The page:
COMMON WILD FLOWERS OF CRATER LAKE NATIONAL PARK
By ALBERT R. SWEETSER
Head of the Department of Botany and Bacteriology,
University of Oregon
TN 1896, when the Mazamas visited Crater Lake, 1 4hey were accompanied by Dr. Coville and Mr. Leiberg of the U. S. Department of Agriculture at Washington, D. C., and by Mr. M. W. Gorman, Oreiwns gon’s veteran field botanist. A large collection of botanical specimens was made from which Dr. Coville described the August flora of the Lake and this was published in the Mazama Magazine, Volume 1, No. 2
Accordingly an extensive description of the flora has not been attempted, but simply some running popular notes are offered on those forms which are so evident as to attract the attention even of a noted botanist.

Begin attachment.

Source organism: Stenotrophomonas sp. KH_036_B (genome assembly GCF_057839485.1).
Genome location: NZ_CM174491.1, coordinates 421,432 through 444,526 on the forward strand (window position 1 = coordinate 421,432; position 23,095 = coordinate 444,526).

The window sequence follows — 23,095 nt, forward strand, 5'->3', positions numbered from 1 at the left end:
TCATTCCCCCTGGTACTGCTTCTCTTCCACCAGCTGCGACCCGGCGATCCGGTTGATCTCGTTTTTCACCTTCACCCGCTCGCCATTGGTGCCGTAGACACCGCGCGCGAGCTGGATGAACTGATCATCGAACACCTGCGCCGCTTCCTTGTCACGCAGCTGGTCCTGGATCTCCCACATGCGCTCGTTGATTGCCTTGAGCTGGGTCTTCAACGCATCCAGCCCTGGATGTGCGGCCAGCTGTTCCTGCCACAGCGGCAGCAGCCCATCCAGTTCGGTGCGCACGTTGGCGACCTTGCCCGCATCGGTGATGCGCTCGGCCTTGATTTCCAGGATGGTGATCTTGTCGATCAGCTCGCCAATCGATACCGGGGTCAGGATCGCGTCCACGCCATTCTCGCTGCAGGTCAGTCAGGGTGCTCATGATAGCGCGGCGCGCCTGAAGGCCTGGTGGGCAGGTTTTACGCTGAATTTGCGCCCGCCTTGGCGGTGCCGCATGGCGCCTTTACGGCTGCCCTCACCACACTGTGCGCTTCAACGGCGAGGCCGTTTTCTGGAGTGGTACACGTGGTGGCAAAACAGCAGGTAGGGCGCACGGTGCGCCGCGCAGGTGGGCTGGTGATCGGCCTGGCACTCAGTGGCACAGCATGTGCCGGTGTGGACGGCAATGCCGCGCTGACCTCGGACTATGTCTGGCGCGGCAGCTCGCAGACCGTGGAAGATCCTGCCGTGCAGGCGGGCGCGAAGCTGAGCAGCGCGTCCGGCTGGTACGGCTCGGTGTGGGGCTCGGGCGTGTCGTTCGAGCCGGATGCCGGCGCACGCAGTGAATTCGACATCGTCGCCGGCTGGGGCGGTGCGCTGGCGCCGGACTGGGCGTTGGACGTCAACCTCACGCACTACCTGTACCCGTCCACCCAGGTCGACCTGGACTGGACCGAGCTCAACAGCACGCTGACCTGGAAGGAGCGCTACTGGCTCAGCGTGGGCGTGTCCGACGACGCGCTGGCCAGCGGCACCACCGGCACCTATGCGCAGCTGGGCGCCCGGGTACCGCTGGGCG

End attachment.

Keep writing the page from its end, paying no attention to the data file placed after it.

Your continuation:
The usual roads by which one enters the Park are for the most part over volcanic soil, where the vegetation is limited, so that apparently the flora compares unfavorably with that of some of the other parks. But where the road crosses the brooks, or where one makes his way into the mountain meadows will be found a wondrous display of Nature’s handiwork-a veritable Garden of the Gods.